Two Damns and a Bloody

I wonder - do I set myself unrealistic goals in order to stop myself becoming complacent? You know, the bit about notching up 10 scenes a day in my last post. But I guess the upside is, only being able to notch up 6 or 7 scenes a day means I wander back into the house a little niggled, eager to get back to it the morning.
An average Casualty episode can have anything between 50 and 60 scenes. So writing the scripts is (forgive me) like painting a picture, I get the scenes down pretty quickly - the background - then I go back and re-work the detail, the light and shade. Finally I put in the highlights and stand back for two days and simply look (read) at what I've done, does it make sense? Does it jar? Is it entertaining?

I remember sending off my first draft of my first Eastenders to my editor, full of anticipation, scared witless. As Academy writers, we are encouraged to send drafts of what we write to Academy Boss so he can gauge how we're doing. I got a call from the Academy Boss about my Eastenders draft. He thought it was great (bingo!), I was doing really well (Oh joy!) but my draft was too 'dialogue heavy' he suggested, (Ah...) I should look to cutting the dialogue by two thirds (.!.).
There were no scenes without dialogue, what I needed was action, not words. This had been a thorn in my side during Classroom work at Elstree - essentially a prose writer, I could be way too verbose. I had to start thinking in pictures. It's a visual medium. Duh. It was at this point the penny started dropping, my second EE draft was a lot better, the subsequent episode was good (I'll blog about actually watching your own work at a later date - scary).

It was also at this time I discovered the joys of Final Draft - the software as opposed to the end product. There are times when I just can't find the right words, you know - you're putting words into Charlie Fairhead's mouth that sound so ... hackneyed and somehow Dot has come over all Northern, calling people duck or pet - whatever, it's just not working. Time to explore the Final Draft tools!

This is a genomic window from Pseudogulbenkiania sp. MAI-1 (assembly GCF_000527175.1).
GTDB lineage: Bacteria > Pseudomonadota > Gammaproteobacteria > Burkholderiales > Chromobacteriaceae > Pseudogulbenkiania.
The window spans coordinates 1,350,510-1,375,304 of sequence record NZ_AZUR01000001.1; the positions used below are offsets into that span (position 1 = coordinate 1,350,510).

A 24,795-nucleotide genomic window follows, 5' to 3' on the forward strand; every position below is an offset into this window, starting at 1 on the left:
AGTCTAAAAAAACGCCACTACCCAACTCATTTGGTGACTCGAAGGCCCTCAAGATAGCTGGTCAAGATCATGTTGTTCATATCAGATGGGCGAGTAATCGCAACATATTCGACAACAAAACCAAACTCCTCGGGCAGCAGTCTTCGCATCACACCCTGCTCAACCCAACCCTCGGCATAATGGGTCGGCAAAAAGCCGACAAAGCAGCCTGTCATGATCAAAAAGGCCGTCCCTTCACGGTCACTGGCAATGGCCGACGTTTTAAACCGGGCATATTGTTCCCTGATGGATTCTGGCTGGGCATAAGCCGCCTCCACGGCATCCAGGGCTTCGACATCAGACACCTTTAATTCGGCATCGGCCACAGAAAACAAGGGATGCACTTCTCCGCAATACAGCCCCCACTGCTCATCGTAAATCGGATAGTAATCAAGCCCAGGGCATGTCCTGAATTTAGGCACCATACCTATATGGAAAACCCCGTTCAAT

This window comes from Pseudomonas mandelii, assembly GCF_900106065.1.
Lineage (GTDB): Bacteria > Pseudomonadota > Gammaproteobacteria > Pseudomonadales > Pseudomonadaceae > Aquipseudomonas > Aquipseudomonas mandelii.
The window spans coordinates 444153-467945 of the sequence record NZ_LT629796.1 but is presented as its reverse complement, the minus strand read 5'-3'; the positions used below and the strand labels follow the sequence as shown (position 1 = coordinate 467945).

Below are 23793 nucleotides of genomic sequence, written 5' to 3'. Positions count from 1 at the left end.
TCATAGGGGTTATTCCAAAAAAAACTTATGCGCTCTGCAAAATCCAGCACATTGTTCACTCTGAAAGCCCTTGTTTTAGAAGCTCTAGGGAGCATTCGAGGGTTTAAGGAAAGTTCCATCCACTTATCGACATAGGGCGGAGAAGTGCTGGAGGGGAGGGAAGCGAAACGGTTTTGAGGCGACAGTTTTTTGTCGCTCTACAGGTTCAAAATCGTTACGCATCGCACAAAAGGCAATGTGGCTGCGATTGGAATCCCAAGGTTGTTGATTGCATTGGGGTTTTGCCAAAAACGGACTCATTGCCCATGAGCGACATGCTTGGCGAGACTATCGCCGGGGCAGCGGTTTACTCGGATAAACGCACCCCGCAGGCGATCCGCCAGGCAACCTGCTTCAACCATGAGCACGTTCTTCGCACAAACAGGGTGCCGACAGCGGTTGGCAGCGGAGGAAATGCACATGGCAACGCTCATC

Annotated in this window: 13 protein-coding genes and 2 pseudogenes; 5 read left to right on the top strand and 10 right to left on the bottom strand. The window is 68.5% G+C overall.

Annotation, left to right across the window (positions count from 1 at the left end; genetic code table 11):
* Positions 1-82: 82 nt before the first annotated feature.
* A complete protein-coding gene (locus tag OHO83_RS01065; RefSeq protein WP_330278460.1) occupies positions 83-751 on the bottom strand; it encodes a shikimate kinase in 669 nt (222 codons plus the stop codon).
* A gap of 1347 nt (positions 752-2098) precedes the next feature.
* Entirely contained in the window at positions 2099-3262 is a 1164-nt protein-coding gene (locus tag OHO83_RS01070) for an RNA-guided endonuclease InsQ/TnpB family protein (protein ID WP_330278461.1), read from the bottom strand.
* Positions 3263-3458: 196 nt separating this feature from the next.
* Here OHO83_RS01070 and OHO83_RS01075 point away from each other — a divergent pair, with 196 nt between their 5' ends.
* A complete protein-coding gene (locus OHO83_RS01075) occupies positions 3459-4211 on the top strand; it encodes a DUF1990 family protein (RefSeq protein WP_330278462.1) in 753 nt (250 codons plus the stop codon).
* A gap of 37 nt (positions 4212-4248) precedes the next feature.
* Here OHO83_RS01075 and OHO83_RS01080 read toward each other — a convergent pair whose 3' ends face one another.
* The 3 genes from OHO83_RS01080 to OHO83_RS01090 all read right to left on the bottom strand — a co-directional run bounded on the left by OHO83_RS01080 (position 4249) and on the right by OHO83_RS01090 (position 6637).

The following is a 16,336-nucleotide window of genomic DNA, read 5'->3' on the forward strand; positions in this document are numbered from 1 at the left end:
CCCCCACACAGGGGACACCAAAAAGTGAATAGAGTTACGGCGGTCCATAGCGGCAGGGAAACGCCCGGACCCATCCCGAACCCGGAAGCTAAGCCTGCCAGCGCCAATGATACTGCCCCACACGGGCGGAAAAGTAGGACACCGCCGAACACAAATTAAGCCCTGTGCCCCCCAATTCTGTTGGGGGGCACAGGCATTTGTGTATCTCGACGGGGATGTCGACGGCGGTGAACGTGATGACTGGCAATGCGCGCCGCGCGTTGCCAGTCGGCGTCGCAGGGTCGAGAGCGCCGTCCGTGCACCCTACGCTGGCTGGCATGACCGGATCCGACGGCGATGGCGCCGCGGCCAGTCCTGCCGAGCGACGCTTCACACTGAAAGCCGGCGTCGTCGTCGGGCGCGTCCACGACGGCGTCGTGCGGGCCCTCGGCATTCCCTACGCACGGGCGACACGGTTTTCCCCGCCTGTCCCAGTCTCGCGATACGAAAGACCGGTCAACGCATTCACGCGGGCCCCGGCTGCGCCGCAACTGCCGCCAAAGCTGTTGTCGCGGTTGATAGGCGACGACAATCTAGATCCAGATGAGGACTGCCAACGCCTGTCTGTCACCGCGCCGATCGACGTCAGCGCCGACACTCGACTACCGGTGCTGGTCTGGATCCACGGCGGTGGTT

Change the font. Change the spacing, make your script longer as if by magic! Put it all on index cards! And low and behold the Reports tools! Now this is a fab little gizmo and one I use quite a lot. It will magic up a report about your script with all sorts of interesting data - how many times Josh has spoken, in which scenes and to whom for example. The best tool for my prosaic ailment is the 'Action to Dialogue ratio'. I can now see, as a percentage, how much 'action' I've created compared to how many words are being spoken. I aim for 50 / 50. It may not be very accurate in a visual medium kind of sense - but it's fun. And a healthy distraction.

Some scenes I can whiz through.
"Sc 12 Johnny pulls the sheet back from the lifeless body on the trolley, out on Johnny looking devastated, a single tear cascading down his grizzled cheek. CUT TO:"
It can be a real relief to see these type of scenes coming up out of the corner of my eye as I convert the Treatment to script. I have found writing this first draft of Casualty quite a challenge (and as you know, I like challenges), know why? Steadicam, that's why.
Die hard Casualty fans may have noticed a new look in the ED, grainier, darker and more frantic conversations on the hoof as Tess and Charlie march round the department locked in discourse (hang on, didn't they just pass that old boy on the trolley once already?).
What once may have been a clutch of 3 short, sharp scenes in the ED can now be written as one long scene with characters weaving in and out, passing the narrative baton to each other en route. Erm, quite hard to do. I'm choreographing my scenes a lot more, only to find that I've left the nurse with the important information in resus, when I really need her to walk past Charlie in cubicle six, to pass this info on...
I'm toying with the idea of making a set of miniature Casualty figures and a box set of the ED (see my former career, set designer) so that I can walk them through the scenes I'm writing. It would be a lot easier.

For the time being, I've joyfully lost count of how many scenes I've written this week as I tease out some of the story into elongated scenes. But it all feels in hand. I can't wait to access the 'Number Scenes' tool on Final Draft, pressing that button will render all my scenes numbered like magic.
Then the I'll try the "Profanity' statistic which is always good for a laugh (see blog title).


More Posts